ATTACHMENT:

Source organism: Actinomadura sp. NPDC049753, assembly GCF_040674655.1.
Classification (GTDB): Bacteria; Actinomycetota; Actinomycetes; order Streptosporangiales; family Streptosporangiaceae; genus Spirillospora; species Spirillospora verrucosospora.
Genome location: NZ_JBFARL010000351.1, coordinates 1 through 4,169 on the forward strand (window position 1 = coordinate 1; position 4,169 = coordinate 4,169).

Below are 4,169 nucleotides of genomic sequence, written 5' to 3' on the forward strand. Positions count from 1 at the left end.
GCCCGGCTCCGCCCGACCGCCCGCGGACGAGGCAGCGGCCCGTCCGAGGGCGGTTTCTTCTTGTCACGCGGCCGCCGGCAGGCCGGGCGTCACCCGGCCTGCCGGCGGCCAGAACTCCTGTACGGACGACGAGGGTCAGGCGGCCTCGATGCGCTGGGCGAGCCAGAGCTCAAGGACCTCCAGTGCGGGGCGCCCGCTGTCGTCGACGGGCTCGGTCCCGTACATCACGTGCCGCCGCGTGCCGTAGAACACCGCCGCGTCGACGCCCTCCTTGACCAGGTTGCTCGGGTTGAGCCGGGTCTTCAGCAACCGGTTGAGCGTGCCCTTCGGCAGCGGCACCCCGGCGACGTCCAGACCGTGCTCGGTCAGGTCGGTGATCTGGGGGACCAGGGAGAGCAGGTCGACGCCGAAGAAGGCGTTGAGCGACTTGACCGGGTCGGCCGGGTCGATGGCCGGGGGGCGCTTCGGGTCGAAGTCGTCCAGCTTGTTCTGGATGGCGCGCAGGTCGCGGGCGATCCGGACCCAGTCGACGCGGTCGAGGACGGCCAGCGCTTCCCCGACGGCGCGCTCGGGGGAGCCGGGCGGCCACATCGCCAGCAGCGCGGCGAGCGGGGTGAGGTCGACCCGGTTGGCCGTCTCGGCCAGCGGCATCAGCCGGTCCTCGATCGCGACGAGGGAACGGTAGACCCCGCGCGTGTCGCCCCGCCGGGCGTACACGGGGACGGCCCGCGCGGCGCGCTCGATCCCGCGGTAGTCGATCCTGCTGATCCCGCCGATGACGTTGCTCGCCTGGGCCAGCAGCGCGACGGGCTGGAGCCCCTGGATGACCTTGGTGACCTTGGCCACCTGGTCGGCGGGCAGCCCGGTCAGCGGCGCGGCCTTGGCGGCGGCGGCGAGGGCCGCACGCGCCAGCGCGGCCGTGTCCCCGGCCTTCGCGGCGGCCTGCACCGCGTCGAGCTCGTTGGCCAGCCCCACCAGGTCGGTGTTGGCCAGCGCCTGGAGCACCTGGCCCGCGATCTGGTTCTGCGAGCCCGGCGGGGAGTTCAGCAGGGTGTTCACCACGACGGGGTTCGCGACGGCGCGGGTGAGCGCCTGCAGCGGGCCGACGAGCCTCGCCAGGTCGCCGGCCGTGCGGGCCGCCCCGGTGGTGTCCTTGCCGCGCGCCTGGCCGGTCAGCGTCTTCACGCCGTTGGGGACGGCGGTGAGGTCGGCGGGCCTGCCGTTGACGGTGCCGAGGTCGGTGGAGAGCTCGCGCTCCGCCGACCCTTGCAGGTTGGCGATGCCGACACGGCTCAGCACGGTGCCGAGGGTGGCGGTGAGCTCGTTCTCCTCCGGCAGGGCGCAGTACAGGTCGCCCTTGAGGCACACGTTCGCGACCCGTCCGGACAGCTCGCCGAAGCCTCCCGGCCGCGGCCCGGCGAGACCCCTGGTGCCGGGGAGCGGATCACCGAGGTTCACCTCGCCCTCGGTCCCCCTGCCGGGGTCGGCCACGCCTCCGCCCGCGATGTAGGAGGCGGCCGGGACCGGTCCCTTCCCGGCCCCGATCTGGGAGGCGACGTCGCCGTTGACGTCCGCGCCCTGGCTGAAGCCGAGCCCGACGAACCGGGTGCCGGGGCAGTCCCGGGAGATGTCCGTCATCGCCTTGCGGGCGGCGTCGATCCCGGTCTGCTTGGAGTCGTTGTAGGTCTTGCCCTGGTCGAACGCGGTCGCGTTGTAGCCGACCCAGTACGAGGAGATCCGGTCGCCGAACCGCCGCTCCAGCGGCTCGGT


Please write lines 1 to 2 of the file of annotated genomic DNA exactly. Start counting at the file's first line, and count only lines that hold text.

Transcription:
Source organism: Actinomadura sp. NPDC049753, assembly GCF_040674655.1.
Classification (GTDB): Bacteria; Actinomycetota; Actinomycetes; order Streptosporangiales; family Streptosporangiaceae; genus Spirillospora; species Spirillospora verrucosospora.